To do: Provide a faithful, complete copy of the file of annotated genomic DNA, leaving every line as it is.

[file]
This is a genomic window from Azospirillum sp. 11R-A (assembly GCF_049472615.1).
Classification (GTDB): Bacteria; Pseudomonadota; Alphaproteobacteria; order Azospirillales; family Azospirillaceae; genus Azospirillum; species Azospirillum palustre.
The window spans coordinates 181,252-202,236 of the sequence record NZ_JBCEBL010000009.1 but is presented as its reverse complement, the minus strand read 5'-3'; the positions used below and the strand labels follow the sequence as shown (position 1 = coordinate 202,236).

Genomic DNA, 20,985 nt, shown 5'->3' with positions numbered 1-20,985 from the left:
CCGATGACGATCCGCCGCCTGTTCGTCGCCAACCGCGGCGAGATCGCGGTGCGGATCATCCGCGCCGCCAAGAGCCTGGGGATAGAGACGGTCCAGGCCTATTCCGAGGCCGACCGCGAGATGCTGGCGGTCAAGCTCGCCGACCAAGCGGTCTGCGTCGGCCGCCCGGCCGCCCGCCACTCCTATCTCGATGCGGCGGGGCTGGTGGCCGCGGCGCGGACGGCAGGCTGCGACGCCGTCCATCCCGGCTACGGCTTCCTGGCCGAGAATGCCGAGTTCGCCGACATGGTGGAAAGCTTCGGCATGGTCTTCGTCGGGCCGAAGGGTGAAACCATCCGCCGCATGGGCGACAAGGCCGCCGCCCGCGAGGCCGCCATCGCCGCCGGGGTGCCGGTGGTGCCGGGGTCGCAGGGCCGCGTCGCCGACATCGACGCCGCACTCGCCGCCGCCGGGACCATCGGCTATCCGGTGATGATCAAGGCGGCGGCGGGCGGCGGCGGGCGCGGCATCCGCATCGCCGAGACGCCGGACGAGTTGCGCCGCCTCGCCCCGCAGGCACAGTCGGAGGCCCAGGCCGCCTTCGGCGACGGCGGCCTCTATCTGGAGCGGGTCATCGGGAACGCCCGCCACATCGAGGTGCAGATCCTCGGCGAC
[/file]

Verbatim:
This is a genomic window from Azospirillum sp. 11R-A (assembly GCF_049472615.1).
Classification (GTDB): Bacteria; Pseudomonadota; Alphaproteobacteria; order Azospirillales; family Azospirillaceae; genus Azospirillum; species Azospirillum palustre.
The window spans coordinates 181,252-202,236 of the sequence record NZ_JBCEBL010000009.1 but is presented as its reverse complement, the minus strand read 5'-3'; the positions used below and the strand labels follow the sequence as shown (position 1 = coordinate 202,236).

Genomic DNA, 20,985 nt, shown 5'->3' with positions numbered 1-20,985 from the left:
CCGATGACGATCCGCCGCCTGTTCGTCGCCAACCGCGGCGAGATCGCGGTGCGGATCATCCGCGCCGCCAAGAGCCTGGGGATAGAGACGGTCCAGGCCTATTCCGAGGCCGACCGCGAGATGCTGGCGGTCAAGCTCGCCGACCAAGCGGTCTGCGTCGGCCGCCCGGCCGCCCGCCACTCCTATCTCGATGCGGCGGGGCTGGTGGCCGCGGCGCGGACGGCAGGCTGCGACGCCGTCCATCCCGGCTACGGCTTCCTGGCCGAGAATGCCGAGTTCGCCGACATGGTGGAAAGCTTCGGCATGGTCTTCGTCGGGCCGAAGGGTGAAACCATCCGCCGCATGGGCGACAAGGCCGCCGCCCGCGAGGCCGCCATCGCCGCCGGGGTGCCGGTGGTGCCGGGGTCGCAGGGCCGCGTCGCCGACATCGACGCCGCACTCGCCGCCGCCGGGACCATCGGCTATCCGGTGATGATCAAGGCGGCGGCGGGCGGCGGCGGGCGCGGCATCCGCATCGCCGAGACGCCGGACGAGTTGCGCCGCCTCGCCCCGCAGGCACAGTCGGAGGCCCAGGCCGCCTTCGGCGACGGCGGCCTCTATCTGGAGCGGGTCATCGGGAACGCCCGCCACATCGAGGTGCAGATCCTCGGCGAC